Monday, January 30, 2012

In The Red - Chapter One

While digging through my stash of books, I came across "In the Red" by Alexis Hall.  She writes a diary about her journey out of debt and out of the grip of compulsive spending.  I had four books spread on my bed and I was trying to decide which one I needed to start reading first.  I just closed my eyes and asked God to lead me to what He wanted me to read first.  Alexis's book kept coming to my mind -- so there was my answer.

Now before you read on, I'd like to explain that generally when I read a self-help book, I highlight...a lot....and I write notes in the margins....a lot.  But with having this blog, I wanted to be able to write down and share my thoughts when something jumped out at me.

So what you will read below are some phrases from the book that jumped out at me.  They are bolded and underlined.  And then immediately below that are my thoughts and comments about what I took away from that passage.

You may become bored and scroll through...but it's my hope that my thoughts and words will touch someone the way Alexis's words touched me -- and prompted me to explore myself and my addiction even deeper.


"all started when I was a student, away from home and entrusted with a $500 overdraft."
College was when I got my first credit card.  A major department store.  I ran that one up shopping for clothes we could never afford when I was growing up.  But I had no way to pay for it.  Daddy paid it off.  I kept the card and ran it up again.  By that time I had a job and was paying my bills on my own - barely, but I was.  But then more and more credit card offers started to come in.  The cycle had begun.....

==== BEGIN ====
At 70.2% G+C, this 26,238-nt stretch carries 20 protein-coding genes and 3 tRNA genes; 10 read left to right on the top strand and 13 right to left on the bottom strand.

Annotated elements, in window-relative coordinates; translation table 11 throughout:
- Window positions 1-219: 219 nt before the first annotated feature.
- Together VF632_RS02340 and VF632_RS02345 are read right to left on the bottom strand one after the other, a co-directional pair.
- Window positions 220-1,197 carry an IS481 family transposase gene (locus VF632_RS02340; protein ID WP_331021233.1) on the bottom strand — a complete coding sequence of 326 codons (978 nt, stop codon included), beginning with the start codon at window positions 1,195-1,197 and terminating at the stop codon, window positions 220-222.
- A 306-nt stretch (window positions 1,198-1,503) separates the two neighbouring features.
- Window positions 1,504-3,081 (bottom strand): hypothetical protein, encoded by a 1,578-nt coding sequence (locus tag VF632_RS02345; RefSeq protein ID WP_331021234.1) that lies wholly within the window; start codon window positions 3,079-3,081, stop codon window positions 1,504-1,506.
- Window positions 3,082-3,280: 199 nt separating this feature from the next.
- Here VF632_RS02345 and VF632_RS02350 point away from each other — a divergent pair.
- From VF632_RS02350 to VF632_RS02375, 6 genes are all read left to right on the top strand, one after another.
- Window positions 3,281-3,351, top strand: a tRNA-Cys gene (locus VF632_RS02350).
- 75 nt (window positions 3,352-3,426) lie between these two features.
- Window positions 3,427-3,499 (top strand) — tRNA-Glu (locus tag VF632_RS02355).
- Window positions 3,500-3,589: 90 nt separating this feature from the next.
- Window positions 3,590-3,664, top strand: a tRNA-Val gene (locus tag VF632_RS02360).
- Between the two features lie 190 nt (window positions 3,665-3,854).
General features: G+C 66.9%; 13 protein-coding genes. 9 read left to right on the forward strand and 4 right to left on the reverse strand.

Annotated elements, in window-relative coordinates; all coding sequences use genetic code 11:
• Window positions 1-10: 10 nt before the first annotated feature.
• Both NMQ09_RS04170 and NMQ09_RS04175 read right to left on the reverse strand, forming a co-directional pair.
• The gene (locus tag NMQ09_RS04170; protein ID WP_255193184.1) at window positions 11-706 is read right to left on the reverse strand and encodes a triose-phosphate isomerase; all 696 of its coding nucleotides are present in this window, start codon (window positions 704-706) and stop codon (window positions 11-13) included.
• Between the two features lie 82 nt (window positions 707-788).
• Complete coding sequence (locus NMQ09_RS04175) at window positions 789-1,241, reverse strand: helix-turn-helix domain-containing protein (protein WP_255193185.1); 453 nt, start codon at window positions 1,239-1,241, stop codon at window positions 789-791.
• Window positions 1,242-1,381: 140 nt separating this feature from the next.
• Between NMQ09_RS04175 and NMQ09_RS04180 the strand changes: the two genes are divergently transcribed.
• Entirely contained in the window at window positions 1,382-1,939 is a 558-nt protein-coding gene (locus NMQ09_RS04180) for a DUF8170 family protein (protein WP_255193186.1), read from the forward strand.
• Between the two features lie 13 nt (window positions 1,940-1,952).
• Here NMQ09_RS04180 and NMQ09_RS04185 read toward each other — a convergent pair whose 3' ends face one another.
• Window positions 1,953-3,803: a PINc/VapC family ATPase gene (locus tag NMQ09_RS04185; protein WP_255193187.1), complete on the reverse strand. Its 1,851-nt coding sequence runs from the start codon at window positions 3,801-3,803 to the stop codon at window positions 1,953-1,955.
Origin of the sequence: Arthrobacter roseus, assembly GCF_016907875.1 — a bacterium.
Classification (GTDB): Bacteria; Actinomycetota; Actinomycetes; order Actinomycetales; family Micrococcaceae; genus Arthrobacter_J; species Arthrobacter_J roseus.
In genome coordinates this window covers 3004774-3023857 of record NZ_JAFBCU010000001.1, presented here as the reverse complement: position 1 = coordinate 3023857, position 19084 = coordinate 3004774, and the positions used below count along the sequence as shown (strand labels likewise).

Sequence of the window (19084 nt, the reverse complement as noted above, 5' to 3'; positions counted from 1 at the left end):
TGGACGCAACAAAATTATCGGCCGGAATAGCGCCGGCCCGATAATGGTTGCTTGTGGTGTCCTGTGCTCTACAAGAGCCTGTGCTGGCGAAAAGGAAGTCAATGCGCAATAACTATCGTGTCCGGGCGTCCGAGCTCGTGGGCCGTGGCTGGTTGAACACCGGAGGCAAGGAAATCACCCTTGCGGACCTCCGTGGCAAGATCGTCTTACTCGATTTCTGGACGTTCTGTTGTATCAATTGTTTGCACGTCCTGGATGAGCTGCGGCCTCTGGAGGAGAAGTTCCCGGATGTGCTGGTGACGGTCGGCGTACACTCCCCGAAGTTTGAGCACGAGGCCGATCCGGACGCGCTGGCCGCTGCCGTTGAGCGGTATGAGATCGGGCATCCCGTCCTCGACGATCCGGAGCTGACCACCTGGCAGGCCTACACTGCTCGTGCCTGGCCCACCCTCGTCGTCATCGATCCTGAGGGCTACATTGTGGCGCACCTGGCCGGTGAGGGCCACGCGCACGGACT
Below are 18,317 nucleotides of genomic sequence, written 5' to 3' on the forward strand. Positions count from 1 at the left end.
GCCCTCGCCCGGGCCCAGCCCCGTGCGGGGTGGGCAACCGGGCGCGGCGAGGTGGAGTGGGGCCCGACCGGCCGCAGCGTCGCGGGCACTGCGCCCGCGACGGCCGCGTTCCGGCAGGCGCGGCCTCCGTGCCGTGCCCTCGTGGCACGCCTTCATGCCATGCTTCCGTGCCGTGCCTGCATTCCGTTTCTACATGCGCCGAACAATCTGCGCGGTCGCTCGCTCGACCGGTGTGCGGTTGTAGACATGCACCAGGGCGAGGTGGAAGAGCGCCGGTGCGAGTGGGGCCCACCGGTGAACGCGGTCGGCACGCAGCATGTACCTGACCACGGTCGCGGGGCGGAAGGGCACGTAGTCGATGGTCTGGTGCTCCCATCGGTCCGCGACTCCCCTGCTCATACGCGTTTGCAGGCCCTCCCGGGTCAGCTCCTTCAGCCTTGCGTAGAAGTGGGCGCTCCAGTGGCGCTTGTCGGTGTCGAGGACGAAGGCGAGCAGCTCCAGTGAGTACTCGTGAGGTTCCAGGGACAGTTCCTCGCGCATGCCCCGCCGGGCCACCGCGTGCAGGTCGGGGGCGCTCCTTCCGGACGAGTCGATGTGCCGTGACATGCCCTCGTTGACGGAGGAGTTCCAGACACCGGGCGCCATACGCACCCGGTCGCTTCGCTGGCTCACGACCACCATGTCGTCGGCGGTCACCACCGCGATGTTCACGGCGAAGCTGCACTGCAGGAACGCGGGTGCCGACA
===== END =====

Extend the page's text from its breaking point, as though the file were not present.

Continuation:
"Each one you get will be the last one and you promise yourself you'll only use it in an emergency.  Two months later, you've maxed the card out and don't know where you'll ge the money to pay it back.  How depressing...never mind, you can always go shopping to cheer yourself up.  And round we go again.....
Emergencies only.  Once it's paid off, I'll cancel it.  Often times the cards were cancelled for me because I wasn't able to pay them.  But it didn't stop me from shopping.

"Kevin really is the original long-suffering partner.  He's put up with me and my compulsive spending for nearly fourteen years.  He once paid off all my credit cards and made me stand at the bin with a pair of scissors cutting up my plastic partners in crime.  He listened to me sobbing and wailing, promising I'd never do it again and I've thanked him by running the whole lot up to the hilt again."
Hubby has been with me through it all.  Getting angry over and over and over when he'd get the phone calls or the past due bills.  Believing me when I'd say that I was sorry and that I'd work at it harder -- and then turn around and put us back in the same position -- sometimes even worse than what it was before.

"I've even come across items I've bought twice."
I can't count how many times I've found multiple shirts, craft items, books, etc. that I've bought because I don't remember buying them or they've been stashed so well I just don't remember where I put them.